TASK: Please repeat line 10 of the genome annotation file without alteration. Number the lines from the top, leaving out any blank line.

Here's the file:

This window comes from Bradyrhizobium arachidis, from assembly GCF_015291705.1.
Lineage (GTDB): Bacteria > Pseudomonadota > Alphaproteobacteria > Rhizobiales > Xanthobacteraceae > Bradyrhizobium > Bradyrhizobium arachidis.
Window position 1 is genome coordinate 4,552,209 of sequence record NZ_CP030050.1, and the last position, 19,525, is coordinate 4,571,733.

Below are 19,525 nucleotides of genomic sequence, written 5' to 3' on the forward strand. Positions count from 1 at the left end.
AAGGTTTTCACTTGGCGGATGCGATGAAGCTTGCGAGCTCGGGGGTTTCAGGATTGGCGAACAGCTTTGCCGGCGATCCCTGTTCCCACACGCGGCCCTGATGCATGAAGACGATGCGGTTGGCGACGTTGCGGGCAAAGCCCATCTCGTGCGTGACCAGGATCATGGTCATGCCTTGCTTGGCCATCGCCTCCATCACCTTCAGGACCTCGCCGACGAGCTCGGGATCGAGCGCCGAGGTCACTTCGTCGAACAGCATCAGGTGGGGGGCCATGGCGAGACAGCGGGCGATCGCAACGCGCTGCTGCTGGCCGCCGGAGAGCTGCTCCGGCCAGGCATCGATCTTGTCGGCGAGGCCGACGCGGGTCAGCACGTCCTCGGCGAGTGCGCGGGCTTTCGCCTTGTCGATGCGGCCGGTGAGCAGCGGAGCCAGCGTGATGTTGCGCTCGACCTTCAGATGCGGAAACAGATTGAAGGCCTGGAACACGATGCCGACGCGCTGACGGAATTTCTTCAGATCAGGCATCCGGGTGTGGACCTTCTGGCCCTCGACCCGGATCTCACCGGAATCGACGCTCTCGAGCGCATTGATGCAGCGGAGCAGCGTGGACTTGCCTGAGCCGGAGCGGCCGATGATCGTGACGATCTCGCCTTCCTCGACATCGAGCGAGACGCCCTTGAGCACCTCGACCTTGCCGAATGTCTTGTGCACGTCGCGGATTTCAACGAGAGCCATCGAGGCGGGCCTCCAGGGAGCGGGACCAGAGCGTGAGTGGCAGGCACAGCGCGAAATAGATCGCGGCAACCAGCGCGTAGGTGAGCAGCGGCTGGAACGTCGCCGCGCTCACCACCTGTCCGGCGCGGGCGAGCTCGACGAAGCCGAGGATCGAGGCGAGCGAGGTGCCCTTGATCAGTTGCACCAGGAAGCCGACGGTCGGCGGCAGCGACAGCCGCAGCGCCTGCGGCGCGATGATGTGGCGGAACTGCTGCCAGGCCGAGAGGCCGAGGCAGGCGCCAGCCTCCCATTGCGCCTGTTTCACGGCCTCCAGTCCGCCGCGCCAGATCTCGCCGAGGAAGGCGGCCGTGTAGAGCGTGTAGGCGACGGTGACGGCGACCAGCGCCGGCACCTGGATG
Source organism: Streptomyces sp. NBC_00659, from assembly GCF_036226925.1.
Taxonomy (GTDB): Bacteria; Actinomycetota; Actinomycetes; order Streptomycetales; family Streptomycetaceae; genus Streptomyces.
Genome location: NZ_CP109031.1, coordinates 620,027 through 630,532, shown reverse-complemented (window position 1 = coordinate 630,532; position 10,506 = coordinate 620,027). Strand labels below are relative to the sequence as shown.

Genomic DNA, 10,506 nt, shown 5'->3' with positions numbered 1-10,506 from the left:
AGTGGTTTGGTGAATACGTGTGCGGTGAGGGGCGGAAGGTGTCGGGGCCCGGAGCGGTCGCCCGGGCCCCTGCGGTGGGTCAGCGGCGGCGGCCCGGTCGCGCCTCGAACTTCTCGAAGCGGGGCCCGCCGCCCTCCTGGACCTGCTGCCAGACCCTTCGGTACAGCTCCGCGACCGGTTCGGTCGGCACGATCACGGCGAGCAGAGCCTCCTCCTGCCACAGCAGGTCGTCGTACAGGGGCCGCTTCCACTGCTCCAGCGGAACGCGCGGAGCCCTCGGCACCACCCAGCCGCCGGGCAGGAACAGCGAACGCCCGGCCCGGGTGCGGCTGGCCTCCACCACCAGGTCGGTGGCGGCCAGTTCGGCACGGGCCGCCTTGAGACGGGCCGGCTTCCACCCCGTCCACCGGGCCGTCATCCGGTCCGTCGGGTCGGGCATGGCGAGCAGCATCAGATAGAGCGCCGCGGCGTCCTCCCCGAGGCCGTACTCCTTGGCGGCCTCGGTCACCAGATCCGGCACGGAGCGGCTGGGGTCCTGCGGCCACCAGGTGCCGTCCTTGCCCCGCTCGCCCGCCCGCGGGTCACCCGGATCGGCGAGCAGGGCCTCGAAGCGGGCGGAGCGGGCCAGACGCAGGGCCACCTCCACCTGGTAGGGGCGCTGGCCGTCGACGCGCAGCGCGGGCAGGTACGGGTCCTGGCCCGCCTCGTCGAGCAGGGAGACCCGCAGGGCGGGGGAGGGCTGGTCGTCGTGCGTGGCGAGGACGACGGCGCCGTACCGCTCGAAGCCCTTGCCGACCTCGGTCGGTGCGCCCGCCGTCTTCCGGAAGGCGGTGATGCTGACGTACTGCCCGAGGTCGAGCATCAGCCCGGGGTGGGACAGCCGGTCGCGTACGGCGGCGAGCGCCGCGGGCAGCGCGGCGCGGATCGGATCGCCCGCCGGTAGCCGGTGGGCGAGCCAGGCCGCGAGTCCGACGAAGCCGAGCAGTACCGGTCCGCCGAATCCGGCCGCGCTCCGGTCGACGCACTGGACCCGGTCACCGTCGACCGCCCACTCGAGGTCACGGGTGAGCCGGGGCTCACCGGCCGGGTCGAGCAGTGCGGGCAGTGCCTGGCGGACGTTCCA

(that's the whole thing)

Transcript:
AGTGGTTTGGTGAATACGTGTGCGGTGAGGGGCGGAAGGTGTCGGGGCCCGGAGCGGTCGCCCGGGCCCCTGCGGTGGGTCAGCGGCGGCGGCCCGGTCGCGCCTCGAACTTCTCGAAGCGGGGCCCGCCGCCCTCCTGGACCTGCTGCCAGACCCTTCGGTACAGCTCCGCGACCGGTTCGGTCGGCACGATCACGGCGAGCAGAGCCTCCTCCTGCCACAGCAGGTCGTCGTACAGGGGCCGCTTCCACTGCTCCAGCGGAACGCGCGGAGCCCTCGGCACCACCCAGCCGCCGGGCAGGAACAGCGAACGCCCGGCCCGGGTGCGGCTGGCCTCCACCACCAGGTCGGTGGCGGCCAGTTCGGCACGGGCCGCCTTGAGACGGGCCGGCTTCCACCCCGTCCACCGGGCCGTCATCCGGTCCGTCGGGTCGGGCATGGCGAGCAGCATCAGATAGAGCGCCGCGGCGTCCTCCCCGAGGCCGTACTCCTTGGCGGCCTCGGTCACCAGATCCGGCACGGAGCGGCTGGGGTCCTGCGGCCACCAGGTGCCGTCCTTGCCCCGCTCGCCCGCCCGCGGGTCACCCGGATCGGCGAGCAGGGCCTCGAAGCGGGCGGAGCGGGCCAGACGCAGGGCCACCTCCACCTGGTAGGGGCGCTGGCCGTCGACGCGCAGCGCGGGCAGGTACGGGTCCTGGCCCGCCTCGTCGAGCAGGGAGACCCGCAGGGCGGGGGAGGGCTGGTCGTCGTGCGTGGCGAGGACGACGGCGCCGTACCGCTCGAAGCCCTTGCCGACCTCGGTCGGTGCGCCCGCCGTCTTCCGGAAGGCGGTGATGCTGACGTACTGCCCGAGGTCGAGCATCAGCCCGGGGTGGGACAGCCGGTCGCGTACGGCGGCGAGCGCCGCGGGCAGCGCGGCGCGGATCGGATCGCCCGCCGGTAGCCGGTGGGCGAGCCAGGCCGCGAGTCCGACGAAGCCGAGCAGTACCGGTCCGCCGAATCCGGCCGCGCTCCGGTCGACGCACTGGACCCGGTCACCGTCGACCGCCCACTCGAGGTCACGGGTGAGCCGGGGCTCACCGGCCGGGTCGAGCAGTGCGGGCAGTGCCTGGCGGACGTTCCA